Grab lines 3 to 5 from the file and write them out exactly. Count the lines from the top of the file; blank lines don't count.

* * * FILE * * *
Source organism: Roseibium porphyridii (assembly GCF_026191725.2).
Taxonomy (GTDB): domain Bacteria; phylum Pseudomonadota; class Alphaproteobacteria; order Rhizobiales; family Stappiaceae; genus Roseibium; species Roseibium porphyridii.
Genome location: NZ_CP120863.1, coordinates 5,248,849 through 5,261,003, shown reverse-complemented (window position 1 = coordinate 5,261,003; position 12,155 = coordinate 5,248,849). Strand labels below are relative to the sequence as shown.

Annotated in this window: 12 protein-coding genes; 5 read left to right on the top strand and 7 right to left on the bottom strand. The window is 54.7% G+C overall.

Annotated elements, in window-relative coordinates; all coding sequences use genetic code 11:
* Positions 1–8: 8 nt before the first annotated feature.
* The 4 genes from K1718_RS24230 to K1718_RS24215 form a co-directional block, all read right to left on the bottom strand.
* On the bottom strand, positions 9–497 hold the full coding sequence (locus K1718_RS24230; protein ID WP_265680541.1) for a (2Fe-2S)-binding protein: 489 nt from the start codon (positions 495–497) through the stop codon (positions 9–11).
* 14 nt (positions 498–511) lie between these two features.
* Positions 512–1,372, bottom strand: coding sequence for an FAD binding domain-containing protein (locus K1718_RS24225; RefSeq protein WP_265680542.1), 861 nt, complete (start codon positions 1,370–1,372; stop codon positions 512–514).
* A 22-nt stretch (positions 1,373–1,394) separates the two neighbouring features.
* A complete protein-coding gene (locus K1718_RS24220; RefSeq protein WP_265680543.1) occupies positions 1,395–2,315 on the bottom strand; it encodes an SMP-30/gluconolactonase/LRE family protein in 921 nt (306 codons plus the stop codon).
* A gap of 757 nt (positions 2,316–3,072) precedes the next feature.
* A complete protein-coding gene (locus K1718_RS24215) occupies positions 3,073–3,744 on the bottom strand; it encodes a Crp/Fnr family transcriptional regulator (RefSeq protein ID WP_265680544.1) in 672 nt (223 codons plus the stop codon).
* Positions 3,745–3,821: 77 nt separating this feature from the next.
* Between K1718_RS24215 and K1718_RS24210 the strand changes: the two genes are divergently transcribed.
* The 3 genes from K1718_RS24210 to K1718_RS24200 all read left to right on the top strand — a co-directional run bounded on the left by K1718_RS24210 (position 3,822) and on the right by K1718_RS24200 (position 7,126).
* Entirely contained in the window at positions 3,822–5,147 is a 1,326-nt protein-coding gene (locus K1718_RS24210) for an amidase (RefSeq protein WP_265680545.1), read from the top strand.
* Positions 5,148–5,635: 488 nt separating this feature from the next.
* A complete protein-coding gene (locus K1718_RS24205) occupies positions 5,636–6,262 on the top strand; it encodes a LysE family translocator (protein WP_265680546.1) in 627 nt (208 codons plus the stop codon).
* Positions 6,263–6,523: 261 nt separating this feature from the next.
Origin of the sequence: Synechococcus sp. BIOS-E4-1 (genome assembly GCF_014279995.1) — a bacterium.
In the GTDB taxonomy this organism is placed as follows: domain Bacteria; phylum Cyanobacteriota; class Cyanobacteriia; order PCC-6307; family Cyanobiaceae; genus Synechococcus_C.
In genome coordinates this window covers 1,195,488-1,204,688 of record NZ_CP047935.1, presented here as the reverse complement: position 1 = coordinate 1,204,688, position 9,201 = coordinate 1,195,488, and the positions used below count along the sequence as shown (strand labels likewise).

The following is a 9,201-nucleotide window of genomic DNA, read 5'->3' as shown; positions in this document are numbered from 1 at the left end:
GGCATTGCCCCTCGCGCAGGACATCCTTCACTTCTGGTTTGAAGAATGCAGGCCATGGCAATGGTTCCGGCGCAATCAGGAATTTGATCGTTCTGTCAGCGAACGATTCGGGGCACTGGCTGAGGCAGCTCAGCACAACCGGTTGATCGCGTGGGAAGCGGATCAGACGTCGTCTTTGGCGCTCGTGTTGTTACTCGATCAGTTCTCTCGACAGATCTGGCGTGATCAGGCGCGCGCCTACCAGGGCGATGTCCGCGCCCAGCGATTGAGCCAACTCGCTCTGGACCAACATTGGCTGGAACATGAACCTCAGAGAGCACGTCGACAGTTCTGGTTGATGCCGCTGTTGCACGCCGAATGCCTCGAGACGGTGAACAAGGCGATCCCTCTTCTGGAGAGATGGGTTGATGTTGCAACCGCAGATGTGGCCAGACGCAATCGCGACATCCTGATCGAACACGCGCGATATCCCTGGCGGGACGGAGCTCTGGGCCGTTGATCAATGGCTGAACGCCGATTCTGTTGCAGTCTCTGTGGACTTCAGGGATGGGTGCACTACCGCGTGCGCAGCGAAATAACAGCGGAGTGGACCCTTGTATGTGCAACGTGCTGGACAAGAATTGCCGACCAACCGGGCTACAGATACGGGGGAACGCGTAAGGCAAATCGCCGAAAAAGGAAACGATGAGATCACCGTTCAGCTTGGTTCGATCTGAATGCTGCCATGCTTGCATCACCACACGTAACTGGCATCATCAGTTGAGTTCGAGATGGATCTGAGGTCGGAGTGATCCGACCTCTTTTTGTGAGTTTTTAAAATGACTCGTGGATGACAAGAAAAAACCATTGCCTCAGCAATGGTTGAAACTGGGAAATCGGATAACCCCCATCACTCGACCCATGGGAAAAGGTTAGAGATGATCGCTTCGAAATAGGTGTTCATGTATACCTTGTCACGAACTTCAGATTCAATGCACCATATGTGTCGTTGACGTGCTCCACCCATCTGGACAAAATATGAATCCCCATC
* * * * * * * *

Genome location: NZ_CP120863.1, coordinates 5,248,849 through 5,261,003, shown reverse-complemented (window position 1 = coordinate 5,261,003; position 12,155 = coordinate 5,248,849). Strand labels below are relative to the sequence as shown.

Annotated in this window: 12 protein-coding genes; 5 read left to right on the top strand and 7 right to left on the bottom strand. The window is 54.7% G+C overall.

Annotated elements, in window-relative coordinates; all coding sequences use genetic code 11: